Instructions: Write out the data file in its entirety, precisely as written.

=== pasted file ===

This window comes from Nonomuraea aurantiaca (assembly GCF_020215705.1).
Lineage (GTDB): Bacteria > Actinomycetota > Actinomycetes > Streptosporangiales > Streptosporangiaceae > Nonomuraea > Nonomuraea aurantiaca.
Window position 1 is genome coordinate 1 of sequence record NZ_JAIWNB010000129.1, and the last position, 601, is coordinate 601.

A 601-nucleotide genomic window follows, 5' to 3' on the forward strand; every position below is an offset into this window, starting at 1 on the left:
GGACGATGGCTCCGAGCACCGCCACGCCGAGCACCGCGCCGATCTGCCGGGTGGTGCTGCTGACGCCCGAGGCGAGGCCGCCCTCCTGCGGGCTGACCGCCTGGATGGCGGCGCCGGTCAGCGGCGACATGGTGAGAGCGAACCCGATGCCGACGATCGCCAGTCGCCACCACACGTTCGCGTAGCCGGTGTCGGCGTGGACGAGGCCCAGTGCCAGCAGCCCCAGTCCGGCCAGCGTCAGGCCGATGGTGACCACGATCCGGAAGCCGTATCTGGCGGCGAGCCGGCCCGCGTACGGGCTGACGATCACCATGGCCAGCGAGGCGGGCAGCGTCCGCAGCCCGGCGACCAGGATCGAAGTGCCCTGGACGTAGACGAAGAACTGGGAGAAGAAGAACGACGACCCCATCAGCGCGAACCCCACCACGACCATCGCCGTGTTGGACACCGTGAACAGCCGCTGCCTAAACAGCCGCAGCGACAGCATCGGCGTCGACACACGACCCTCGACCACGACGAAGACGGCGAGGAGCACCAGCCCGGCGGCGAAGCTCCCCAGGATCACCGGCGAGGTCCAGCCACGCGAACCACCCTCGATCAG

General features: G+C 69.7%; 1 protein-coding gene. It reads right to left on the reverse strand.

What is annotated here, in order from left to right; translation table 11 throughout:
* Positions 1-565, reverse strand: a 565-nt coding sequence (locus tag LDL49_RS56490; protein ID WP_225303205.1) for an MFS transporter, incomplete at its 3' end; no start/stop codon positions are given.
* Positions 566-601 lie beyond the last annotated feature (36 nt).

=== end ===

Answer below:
This window comes from Nonomuraea aurantiaca (assembly GCF_020215705.1).
Lineage (GTDB): Bacteria > Actinomycetota > Actinomycetes > Streptosporangiales > Streptosporangiaceae > Nonomuraea > Nonomuraea aurantiaca.
Window position 1 is genome coordinate 1 of sequence record NZ_JAIWNB010000129.1, and the last position, 601, is coordinate 601.

A 601-nucleotide genomic window follows, 5' to 3' on the forward strand; every position below is an offset into this window, starting at 1 on the left:
GGACGATGGCTCCGAGCACCGCCACGCCGAGCACCGCGCCGATCTGCCGGGTGGTGCTGCTGACGCCCGAGGCGAGGCCGCCCTCCTGCGGGCTGACCGCCTGGATGGCGGCGCCGGTCAGCGGCGACATGGTGAGAGCGAACCCGATGCCGACGATCGCCAGTCGCCACCACACGTTCGCGTAGCCGGTGTCGGCGTGGACGAGGCCCAGTGCCAGCAGCCCCAGTCCGGCCAGCGTCAGGCCGATGGTGACCACGATCCGGAAGCCGTATCTGGCGGCGAGCCGGCCCGCGTACGGGCTGACGATCACCATGGCCAGCGAGGCGGGCAGCGTCCGCAGCCCGGCGACCAGGATCGAAGTGCCCTGGACGTAGACGAAGAACTGGGAGAAGAAGAACGACGACCCCATCAGCGCGAACCCCACCACGACCATCGCCGTGTTGGACACCGTGAACAGCCGCTGCCTAAACAGCCGCAGCGACAGCATCGGCGTCGACACACGACCCTCGACCACGACGAAGACGGCGAGGAGCACCAGCCCGGCGGCGAAGCTCCCCAGGATCACCGGCGAGGTCCAGCCACGCGAACCACCCTCGATCAG

General features: G+C 69.7%; 1 protein-coding gene. It reads right to left on the reverse strand.

What is annotated here, in order from left to right; translation table 11 throughout:
* Positions 1-565, reverse strand: a 565-nt coding sequence (locus tag LDL49_RS56490; protein ID WP_225303205.1) for an MFS transporter, incomplete at its 3' end; no start/stop codon positions are given.
* Positions 566-601 lie beyond the last annotated feature (36 nt).